It helps to self-conduct mock interviews and practice the tough questions, especially the initial words you may have to blurt out while you frame your real answer:
“That’s a great question, and I haven’t dealt with that exact situation yet. Could you elaborate a bit so that I can take a minute to flesh out my strategy in this scenario?”
Keeping your tone open, confident and curious helps in this tightrope walking of difficult questions. Saying ‘I don’t know’ doesn’t help anymore.
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Many of us get stuck or frozen at job interviews, even though we have practised long and hard for handling all sorts of questions. This is due to the anxiety spiral that we get caught in, putting pressure on ourselves.
Some stress and anxiety are inevitable in any interview, something that will ‘knock-off’ about 25 per cent of our preparations. We need to over-prepare to balance the odds, practising hard for the tough questions that push us into the anxiety spiral.
Many of us have the habit of endlessly brooding over negative events after they occur, subjecting ourselves to hard self-criticism. Many people who are perfectionist also amplify small things that go wrong. One needs to recognize and manage such behaviour by breathing exercises or practising hard to reduce anxiety.
One can try being honest and provide creative answers to the questions using their past experiences, both personal and professional. It doesn’t have to be scripted all the time.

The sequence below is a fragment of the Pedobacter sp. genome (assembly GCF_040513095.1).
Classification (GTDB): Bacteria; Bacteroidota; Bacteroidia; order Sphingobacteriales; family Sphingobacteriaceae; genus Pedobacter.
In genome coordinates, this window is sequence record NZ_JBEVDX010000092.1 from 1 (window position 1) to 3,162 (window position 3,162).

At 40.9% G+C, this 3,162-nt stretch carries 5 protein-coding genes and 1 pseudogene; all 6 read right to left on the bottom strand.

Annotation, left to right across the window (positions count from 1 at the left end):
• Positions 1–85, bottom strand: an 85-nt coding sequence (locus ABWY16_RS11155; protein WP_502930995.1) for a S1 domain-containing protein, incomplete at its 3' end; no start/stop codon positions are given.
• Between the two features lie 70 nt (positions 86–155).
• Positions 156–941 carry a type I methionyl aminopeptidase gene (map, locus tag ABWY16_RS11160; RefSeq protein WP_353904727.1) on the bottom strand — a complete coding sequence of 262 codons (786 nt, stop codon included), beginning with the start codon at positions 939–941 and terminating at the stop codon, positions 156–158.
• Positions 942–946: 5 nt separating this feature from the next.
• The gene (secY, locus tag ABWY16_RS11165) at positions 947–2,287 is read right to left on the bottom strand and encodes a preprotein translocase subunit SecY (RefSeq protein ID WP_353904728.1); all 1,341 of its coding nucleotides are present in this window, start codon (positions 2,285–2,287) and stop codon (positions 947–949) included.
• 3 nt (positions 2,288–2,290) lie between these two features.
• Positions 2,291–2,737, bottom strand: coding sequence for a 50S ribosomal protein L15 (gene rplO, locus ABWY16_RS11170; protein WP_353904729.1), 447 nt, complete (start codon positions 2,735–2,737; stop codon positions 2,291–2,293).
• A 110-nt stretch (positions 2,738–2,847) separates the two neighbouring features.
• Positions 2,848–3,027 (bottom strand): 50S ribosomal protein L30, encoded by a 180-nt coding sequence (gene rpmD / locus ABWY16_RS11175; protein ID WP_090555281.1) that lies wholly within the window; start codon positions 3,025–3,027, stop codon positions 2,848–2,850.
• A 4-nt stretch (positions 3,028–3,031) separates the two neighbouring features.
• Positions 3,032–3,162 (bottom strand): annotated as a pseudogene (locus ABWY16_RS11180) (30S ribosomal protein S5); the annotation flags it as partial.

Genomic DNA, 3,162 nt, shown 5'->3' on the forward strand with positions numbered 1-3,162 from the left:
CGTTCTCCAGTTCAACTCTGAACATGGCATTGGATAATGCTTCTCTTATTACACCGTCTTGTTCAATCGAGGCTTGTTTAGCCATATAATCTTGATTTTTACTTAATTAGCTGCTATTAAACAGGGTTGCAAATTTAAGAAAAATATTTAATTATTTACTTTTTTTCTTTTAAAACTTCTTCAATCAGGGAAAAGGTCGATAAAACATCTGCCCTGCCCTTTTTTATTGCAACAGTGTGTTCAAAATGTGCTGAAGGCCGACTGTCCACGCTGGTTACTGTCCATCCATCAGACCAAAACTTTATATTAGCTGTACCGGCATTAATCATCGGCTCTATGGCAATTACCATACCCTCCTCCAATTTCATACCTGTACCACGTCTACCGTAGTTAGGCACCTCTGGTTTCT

Before going to an interview, ask for unbiased feedback from your mentors, peers, family members and friends, just to gain some clarity. We usually would miss those true negative aspects due to our skewed state of mind.
An outside perspective shines a light on our hidden mistakes and the competencies and attitudes that we need to highlight. It helps to be honest about our fears and note down the feedback, working on your ‘interview performance’ later.
The more you prepare and practice, the more confident you’ll feel when your career aspirations are on the line in the job interview.
This confidence will help you eliminate unattractive nervous habits (like saying um, uh, like) and feel more in command of your answer and body language.
People with social anxiety may face specific problems in the workplace, such as the inability to network effectively, failure to develop relationships with coworkers, fear of attending business social events, lack of self-confidence, and difficulty speaking up in meetings.
There is no limit to the achievement of shy people when shyness is properly managed. While it is not the same as social anxiety, ideas that help shy people adapt can also be useful for managing social anxiety in the workplace.
Companies involved in a long, drawn-out interview process forget that the best candidates only briefly surface on the job market and don’t stay there forever. Surveys indicate that most candidates lose interest in the job if they are kept waiting in line for longer than two weeks.
Recruitment should not be delayed, and if it is due to a valid reason, it has to be communicated to the candidate waiting for a reply.
❤️ Brainstash Inc.